The Great British pound, also known as the pound sterling, is the fourth most traded currency in the forex market.2 Although the U.K. was an official member of the European Union, the country never adopted the euro as its official currency for a variety of reasons, namely historic pride in the pound and maintaining control of domestic interest rates.13 As a result, the pound is sometimes viewed as pure-play in the United Kingdom.
Forex traders will often estimate the value of the British pound based on the overall strength of the British economy and the political stability of its government. Due to its high value relative to its peers, the pound is also an important currency benchmark for many nations and represents a very liquid component in the forex market. The British pound also acts as a large reserve currency due to its historically high relative value compared to other global currencies.8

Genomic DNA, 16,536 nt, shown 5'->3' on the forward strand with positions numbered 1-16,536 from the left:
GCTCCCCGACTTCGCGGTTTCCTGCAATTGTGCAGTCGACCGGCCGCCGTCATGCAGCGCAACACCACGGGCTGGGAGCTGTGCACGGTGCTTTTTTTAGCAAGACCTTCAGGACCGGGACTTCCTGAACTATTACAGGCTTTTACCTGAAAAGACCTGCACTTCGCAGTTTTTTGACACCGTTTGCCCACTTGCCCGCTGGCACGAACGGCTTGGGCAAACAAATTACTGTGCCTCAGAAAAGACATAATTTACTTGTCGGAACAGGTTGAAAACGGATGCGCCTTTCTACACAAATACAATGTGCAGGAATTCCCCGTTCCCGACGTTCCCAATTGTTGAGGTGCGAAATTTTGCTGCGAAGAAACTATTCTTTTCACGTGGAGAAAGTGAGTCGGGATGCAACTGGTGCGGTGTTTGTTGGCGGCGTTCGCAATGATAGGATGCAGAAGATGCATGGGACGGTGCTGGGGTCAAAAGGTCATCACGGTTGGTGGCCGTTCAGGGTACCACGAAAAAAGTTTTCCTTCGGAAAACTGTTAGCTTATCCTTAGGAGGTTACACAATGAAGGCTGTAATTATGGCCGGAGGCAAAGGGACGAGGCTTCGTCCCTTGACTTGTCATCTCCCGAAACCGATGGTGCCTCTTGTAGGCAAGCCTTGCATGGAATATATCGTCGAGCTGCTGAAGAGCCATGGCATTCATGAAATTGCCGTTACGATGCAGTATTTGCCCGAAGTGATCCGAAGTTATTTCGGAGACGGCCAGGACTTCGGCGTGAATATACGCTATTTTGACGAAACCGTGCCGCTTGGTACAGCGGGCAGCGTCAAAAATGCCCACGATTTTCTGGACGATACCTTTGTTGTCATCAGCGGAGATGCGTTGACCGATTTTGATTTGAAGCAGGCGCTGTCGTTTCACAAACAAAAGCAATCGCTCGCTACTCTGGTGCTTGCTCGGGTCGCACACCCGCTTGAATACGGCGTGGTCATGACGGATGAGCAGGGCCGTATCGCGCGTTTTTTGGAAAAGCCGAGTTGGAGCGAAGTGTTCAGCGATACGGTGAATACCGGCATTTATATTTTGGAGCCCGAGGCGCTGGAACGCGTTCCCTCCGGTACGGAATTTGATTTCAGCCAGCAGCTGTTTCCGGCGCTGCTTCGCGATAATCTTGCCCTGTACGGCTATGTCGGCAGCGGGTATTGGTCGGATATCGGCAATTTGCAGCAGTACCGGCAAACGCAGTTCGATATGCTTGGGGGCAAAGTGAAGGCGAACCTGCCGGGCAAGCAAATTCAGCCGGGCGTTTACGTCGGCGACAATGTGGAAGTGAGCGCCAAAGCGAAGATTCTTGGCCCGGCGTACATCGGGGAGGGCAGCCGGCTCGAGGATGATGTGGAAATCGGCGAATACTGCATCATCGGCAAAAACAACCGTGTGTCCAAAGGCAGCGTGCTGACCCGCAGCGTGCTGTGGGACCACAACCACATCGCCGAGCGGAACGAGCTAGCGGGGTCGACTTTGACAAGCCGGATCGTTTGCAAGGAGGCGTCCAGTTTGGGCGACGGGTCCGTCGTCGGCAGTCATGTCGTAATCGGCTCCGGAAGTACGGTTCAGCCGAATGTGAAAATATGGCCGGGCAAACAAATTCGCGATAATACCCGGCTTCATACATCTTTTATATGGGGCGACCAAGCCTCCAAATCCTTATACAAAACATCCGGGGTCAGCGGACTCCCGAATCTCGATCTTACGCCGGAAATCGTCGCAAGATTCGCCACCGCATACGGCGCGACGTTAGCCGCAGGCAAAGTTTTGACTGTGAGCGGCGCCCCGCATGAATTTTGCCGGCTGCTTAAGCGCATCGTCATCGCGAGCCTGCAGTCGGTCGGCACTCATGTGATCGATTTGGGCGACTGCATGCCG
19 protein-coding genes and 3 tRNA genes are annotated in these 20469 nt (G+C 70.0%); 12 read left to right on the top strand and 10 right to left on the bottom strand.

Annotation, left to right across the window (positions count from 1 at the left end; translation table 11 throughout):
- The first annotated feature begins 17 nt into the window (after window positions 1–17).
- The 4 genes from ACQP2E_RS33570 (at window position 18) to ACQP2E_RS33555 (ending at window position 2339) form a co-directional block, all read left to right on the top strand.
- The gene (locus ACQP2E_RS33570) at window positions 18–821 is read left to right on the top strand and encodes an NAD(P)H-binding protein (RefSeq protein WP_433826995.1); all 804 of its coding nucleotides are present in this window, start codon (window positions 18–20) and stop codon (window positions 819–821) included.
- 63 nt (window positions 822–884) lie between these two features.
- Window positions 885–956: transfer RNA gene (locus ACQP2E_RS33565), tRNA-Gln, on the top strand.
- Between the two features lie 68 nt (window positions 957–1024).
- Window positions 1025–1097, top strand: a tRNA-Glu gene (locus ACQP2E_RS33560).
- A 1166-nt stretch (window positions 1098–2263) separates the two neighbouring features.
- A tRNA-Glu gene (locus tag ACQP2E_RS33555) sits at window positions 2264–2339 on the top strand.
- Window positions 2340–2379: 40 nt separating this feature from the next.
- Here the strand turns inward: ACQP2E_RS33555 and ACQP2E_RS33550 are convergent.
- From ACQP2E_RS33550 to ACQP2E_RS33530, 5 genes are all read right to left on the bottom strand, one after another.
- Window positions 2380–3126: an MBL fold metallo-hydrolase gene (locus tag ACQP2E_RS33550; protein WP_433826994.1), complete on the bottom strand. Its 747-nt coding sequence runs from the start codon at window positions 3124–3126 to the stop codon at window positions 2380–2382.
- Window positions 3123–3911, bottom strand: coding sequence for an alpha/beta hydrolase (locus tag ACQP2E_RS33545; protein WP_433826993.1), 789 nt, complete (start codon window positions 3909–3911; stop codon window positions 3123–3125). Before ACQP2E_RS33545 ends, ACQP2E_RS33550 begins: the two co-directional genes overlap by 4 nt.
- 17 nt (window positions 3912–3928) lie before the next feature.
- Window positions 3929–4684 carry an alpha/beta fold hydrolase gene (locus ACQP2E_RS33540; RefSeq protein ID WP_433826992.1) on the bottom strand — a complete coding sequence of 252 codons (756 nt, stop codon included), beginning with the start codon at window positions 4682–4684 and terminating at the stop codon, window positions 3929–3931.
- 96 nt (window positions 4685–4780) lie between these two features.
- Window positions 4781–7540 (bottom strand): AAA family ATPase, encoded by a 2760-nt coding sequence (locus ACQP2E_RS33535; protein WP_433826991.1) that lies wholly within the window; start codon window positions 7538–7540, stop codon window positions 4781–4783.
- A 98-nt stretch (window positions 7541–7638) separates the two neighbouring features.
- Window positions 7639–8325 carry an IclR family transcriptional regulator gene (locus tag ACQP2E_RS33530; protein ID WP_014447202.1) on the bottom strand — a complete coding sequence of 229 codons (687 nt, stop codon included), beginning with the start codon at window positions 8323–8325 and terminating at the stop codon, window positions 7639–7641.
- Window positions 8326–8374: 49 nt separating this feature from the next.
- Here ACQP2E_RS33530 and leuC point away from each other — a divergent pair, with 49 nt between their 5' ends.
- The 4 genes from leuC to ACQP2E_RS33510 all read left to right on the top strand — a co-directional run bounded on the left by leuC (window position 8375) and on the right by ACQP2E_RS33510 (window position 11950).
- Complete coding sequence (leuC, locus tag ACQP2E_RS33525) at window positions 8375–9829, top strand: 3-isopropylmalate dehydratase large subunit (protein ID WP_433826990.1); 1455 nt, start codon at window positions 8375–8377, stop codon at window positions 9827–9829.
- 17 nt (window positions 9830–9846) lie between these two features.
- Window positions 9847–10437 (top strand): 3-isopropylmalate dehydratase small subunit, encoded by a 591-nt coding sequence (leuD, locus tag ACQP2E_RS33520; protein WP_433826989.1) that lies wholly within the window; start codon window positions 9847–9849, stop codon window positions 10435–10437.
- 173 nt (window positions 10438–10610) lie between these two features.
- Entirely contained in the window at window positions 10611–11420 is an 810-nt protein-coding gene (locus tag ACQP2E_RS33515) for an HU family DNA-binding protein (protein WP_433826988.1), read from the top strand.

Being located in close proximity to the world’s largest consumer base—the United States—the Canadian economy and the Canadian dollar are highly correlated to the U.S. economy and movements in the U.S. dollar as well.